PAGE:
Eager Bodies (2003)

12 07 2008

Xavier Giannoli’s debut, Eager Bodies, is not the most unique or striking of films, but it is a very good entry in that shakycam relationship cinema mostly dominated by Ray Carney-championed American directors. Along with Jean-Paul Civeyrac’s Man’s Gentle Love, Giannoli’s film is one of the few French films of this ilk. Perhaps unfair, but the comparisons to Civeyrac’s aforementioned feature are inevitable. From a narrative assessment, they aren’t very similar but they are both relationship-driven French films made on a very low budget on digital. Eager Bodies has a shriller setup but it actually becomes the much less plot-driven of the two films. It lacks Civeyrac’s attempts at poetry, but on digital, those seem pretty awkward anyway. This is a much more straightforward film, but pretty good none the less.

Charlotte and Paul are in love, but their relationship hits a road bump when Charlotte has to undergo chemotherapy. Understandably, both are quite scared, but they begin to respond to the process differently. Charlotte becomes extremely depress, violent, and almost entirely passive-aggressive as Paul begins to spend less and less time with her, and more and more time with her cousin, Ninon. Charlotte anticipates and mentions the idea of Paul and her cousin having an affair before it actually happens, but once she accuses Paul, it begins to come true.

The events seem to have been taken straight out of a soap opera but they are handled quite naturally and never seem particularly over the top. It definitely helps that, like Civeyrac, Giannoli seems to have a fantastic sense of capturing intimacy. The, ahem “sex” scenes are much chaotic and spontaneous than they are in Civeyrac but equally poignant. Giannoli seems to be trying to do a Michael Winterbottom type of approach with jump cuts and close-ups but Giannoli’s scenes end up being a bit too fragmented to the point beyond comprehension. On the other hand, he does seem to give a lot more depth and attention to his characters than Winterbottom, or even Civeyrac for that matter. Perhaps this is just a result of the acting as it pretty fascinating. Some scenes are so intimate and believable that even Maurice Pialat would be proud.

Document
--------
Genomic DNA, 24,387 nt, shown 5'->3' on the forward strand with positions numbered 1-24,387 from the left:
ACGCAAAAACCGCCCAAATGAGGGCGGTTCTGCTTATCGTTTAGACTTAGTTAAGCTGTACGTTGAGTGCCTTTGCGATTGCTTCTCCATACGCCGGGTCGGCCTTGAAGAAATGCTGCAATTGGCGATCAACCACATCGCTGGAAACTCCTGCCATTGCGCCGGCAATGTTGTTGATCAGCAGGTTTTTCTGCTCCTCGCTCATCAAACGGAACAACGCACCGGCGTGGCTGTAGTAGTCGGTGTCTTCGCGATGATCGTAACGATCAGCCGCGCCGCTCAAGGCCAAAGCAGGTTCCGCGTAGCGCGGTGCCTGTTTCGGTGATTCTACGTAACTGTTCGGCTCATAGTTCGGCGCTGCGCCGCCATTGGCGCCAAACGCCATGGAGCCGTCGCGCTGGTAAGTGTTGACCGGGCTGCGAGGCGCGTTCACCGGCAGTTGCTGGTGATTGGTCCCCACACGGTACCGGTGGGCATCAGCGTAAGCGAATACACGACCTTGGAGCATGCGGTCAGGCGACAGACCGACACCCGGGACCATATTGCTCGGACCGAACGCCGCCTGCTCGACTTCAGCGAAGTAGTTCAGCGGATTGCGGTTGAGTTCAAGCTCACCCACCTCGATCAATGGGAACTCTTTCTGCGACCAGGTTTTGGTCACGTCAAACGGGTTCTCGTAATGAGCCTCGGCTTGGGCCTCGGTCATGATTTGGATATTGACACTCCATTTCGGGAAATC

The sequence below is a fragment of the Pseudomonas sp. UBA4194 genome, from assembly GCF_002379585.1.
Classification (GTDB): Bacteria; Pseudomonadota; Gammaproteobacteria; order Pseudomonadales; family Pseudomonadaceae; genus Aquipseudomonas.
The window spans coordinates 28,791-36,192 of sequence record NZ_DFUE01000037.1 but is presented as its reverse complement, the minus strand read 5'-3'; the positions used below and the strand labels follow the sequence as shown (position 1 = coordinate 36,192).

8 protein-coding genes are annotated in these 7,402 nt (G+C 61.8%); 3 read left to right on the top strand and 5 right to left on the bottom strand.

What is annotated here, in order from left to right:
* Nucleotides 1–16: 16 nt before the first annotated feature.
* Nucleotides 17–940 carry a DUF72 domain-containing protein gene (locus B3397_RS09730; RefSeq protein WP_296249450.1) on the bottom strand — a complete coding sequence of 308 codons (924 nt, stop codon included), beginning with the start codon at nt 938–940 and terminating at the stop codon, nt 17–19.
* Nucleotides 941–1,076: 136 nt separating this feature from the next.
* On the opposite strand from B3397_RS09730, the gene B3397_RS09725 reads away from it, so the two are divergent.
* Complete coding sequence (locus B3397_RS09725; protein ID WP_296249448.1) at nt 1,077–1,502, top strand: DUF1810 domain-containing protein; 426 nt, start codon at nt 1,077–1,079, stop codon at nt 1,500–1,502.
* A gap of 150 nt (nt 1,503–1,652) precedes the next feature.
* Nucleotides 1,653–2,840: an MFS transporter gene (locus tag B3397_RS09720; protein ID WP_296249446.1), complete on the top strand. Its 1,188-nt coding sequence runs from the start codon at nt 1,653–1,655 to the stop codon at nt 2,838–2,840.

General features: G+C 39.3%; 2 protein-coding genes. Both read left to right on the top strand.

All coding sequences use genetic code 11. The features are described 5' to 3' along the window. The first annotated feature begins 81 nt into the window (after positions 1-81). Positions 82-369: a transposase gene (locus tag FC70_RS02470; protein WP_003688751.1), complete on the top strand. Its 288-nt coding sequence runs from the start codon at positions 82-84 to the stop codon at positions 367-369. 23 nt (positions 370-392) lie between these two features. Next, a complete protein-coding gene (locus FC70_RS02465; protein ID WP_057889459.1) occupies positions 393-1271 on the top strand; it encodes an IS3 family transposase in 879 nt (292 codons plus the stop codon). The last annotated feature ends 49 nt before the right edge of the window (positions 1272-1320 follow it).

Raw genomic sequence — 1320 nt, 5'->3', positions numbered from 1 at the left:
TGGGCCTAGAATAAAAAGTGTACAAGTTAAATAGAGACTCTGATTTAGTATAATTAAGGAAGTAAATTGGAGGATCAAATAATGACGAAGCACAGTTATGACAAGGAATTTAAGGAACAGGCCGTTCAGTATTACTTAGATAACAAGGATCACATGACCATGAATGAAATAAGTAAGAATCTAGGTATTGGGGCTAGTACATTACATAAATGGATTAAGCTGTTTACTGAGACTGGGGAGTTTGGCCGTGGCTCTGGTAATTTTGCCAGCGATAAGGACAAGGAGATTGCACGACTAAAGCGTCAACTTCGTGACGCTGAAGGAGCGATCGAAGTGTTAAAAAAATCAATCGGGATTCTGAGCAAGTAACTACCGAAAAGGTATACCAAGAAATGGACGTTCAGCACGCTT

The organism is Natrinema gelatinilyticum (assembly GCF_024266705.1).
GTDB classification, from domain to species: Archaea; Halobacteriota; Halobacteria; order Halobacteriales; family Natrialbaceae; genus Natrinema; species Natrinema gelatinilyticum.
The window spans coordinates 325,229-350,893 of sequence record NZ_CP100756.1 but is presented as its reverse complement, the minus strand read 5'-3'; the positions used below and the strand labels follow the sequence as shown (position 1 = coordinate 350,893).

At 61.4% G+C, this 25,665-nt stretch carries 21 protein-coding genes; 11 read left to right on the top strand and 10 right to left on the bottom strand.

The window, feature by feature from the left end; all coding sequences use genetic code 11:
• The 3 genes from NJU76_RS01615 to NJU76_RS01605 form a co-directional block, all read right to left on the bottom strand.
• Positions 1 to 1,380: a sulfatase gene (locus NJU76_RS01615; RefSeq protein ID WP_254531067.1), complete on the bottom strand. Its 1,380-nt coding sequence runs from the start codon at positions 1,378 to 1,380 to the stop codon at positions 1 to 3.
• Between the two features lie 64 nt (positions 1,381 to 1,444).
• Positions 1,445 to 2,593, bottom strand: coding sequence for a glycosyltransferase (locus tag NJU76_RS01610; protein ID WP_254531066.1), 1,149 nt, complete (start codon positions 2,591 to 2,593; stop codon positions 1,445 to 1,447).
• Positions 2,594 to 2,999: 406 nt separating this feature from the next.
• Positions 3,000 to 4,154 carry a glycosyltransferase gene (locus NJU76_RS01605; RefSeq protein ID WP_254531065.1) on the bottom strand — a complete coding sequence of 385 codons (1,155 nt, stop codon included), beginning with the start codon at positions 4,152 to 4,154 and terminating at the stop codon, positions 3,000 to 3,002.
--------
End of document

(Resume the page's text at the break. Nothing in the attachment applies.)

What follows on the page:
Laura Smet’s character could have easily been reduced to the level of being disgusting and unlikable and only further her boyfriend temptation to have an affair but she comes off in a more realistic light. She is annoyingly passive-aggressive and manipulative, but in a way that is completely believable. In fact, most of her outbursts make no sense whatsoever. At times she does sway to the line of being a “bad” character but when one takes in to consideration everything else that has happened in the film, her whining seems understandable. The friction in Paul and Charlotte’s relationship is initially frustrating due to their inability to express how they obviously feel for each other but that is exactly what makes the film as great as it is. Such frustration is akin to the frustration that the characters themselves are likely feeling. The people here (not to mention people in real life) cannot provide monologues directly reflecting their thoughts like in a Eric Rohmer film.

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One response

16 07 2008
Allison Almodovar

awesome! Thanks for the review.

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